Dilbert as an expository instantiation

A few recent posts have been first draft excerpts from my Information Systems Design Theory (ISDT) from emergent university e-learning systems. Being academics and hence somewhat pedantic about these things there are meant to be a number of specific components of an ISDT. One of these is the expository instantiation that is meant to act as both an explanatory device and a platform for testing (Gregor and Jones, 2007) i.e. it’s meant to help explain the theory and also examples of testing the theory.

The trouble is that today’s Dilbert cartoon is probably as good an explanation of what is currently the third principle of implementation for my ISDT.

Dilbert.com

I’m sure that most folk working in a context where they’ve had to use a corporate information system have experienced something like this. A small change – either to fix a problem or improve the system – simply can’t be made because of the nature of the technology or the processes used to make the changes. The inability to make these changes is a major problem for enterprise systems.

The idea from the ISDT is that the development and support team for an emergent university e-learning system should be able to make small scale changes quickly without having to push them up the governance hierarchy. Where possible the team should have the skills, insight, judgement and trust so that “small scale” is actually quite large.

An example

The Webfuse e-learning system that informed much the ISDT provides one example. Behrens (2009) quotes a user of Webfuse about one example of how it was responsive

I remember talking to [a Webfuse developer] and saying how I was having these problems with uploading our final results into [the Enterprise Resource Planning (ERP) system] for the faculty. He basically said, “No problem, we can get our system to handle that”… and ‘Hey presto!’ there was this new piece of functionality added to the system… You felt really involved… You didn’t feel as though you had to jump through hoops to get something done.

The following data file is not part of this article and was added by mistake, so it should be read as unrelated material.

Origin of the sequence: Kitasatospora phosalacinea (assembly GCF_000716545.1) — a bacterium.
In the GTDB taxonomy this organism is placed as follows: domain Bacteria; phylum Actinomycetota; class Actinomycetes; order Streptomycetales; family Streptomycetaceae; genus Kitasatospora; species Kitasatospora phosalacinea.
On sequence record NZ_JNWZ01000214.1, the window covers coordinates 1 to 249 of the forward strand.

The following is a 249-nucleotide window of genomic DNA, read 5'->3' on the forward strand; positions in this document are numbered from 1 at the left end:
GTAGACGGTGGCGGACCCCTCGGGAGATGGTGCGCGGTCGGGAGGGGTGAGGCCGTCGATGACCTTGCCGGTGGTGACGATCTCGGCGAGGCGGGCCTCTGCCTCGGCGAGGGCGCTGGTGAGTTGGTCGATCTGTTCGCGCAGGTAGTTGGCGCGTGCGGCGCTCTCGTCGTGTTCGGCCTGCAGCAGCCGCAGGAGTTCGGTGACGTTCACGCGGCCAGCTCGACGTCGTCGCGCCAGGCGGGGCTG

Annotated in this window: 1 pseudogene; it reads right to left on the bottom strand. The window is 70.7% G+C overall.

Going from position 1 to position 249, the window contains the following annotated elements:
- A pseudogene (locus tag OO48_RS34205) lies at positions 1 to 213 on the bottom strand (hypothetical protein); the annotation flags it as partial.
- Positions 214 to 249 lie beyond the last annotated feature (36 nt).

Then this is compared with a quote from one of the managers responsible for the enterprise system

We just can’t react in the same way that the Webfuse system can, we are dealing with a really large and complex ERP system. We also have to keep any changes to a minimum because of the fact that it is an ERP. I can see why users get so frustrated with the central system and our support of it. Sometimes, with all the processes we deal with it can take weeks, months, years and sometimes never to get a response back to the user.

Is that Dilbert or what?

The problem with LMS

Fulfilling this requirement is one of the areas where most LMS create problems. For most universities/orgnaisations it is getting into the situation where the LMS (even Moodle) is approaching the “complex ERP system” problem used in the last quote above. Changing the LMS is to fraught with potential dangers that these changes can’t be made quickly. Most organisations don’t try, so we’re back to a Dilbert moment.

Hence, I think there are two problems facing universities trying to fulfil principle #3:

  1. Having the right people in the support and development team with the right experience, insight and judgement is not a simple thing and is directly opposed to the current common practice which is seeking to minimise having these people. Instead there’s reliance on helpdesk staff and trainers.
  2. The product problem. i.e. it’s too large and difficult to change quickly and safely. I think there’s some interesting work to be done here within Moodle and other open source LMS. How do you balance the “flexibility” of open source with the complexity of maintaining a stable institutional implementation?

References

Behrens, S. (2009). Shadow systems: the good, the bad and the ugly. Communications of the ACM, 52(2), 124-129.

Gregor, S., & Jones, D. (2007). The anatomy of a design theory. Journal of the Association for Information Systems, 8(5), 312-335.

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